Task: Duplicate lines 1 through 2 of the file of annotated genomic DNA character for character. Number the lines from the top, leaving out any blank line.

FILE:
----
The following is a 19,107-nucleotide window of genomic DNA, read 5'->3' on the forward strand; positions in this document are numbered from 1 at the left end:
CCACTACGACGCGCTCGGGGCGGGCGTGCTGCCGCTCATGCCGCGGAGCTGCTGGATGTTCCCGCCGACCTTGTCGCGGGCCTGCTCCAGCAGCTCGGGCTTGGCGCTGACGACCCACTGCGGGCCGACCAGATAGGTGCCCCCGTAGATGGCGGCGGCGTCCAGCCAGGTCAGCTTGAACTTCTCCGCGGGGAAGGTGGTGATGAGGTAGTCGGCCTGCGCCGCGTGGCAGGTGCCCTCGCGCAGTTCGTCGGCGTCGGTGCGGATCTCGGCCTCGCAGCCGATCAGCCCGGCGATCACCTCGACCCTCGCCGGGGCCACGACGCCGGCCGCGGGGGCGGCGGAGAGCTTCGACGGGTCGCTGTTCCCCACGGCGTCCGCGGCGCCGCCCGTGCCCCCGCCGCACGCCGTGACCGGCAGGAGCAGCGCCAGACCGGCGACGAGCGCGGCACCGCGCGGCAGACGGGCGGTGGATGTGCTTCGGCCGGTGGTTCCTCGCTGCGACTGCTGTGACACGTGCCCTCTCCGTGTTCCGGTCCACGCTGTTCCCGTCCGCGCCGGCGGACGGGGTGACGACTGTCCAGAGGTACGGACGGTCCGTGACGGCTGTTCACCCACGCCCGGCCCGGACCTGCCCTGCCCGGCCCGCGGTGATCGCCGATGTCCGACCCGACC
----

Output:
The following is a 19,107-nucleotide window of genomic DNA, read 5'->3' on the forward strand; positions in this document are numbered from 1 at the left end:
CCACTACGACGCGCTCGGGGCGGGCGTGCTGCCGCTCATGCCGCGGAGCTGCTGGATGTTCCCGCCGACCTTGTCGCGGGCCTGCTCCAGCAGCTCGGGCTTGGCGCTGACGACCCACTGCGGGCCGACCAGATAGGTGCCCCCGTAGATGGCGGCGGCGTCCAGCCAGGTCAGCTTGAACTTCTCCGCGGGGAAGGTGGTGATGAGGTAGTCGGCCTGCGCCGCGTGGCAGGTGCCCTCGCGCAGTTCGTCGGCGTCGGTGCGGATCTCGGCCTCGCAGCCGATCAGCCCGGCGATCACCTCGACCCTCGCCGGGGCCACGACGCCGGCCGCGGGGGCGGCGGAGAGCTTCGACGGGTCGCTGTTCCCCACGGCGTCCGCGGCGCCGCCCGTGCCCCCGCCGCACGCCGTGACCGGCAGGAGCAGCGCCAGACCGGCGACGAGCGCGGCACCGCGCGGCAGACGGGCGGTGGATGTGCTTCGGCCGGTGGTTCCTCGCTGCGACTGCTGTGACACGTGCCCTCTCCGTGTTCCGGTCCACGCTGTTCCCGTCCGCGCCGGCGGACGGGGTGACGACTGTCCAGAGGTACGGACGGTCCGTGACGGCTGTTCACCCACGCCCGGCCCGGACCTGCCCTGCCCGGCCCGCGGTGATCGCCGATGTCCGACCCGACC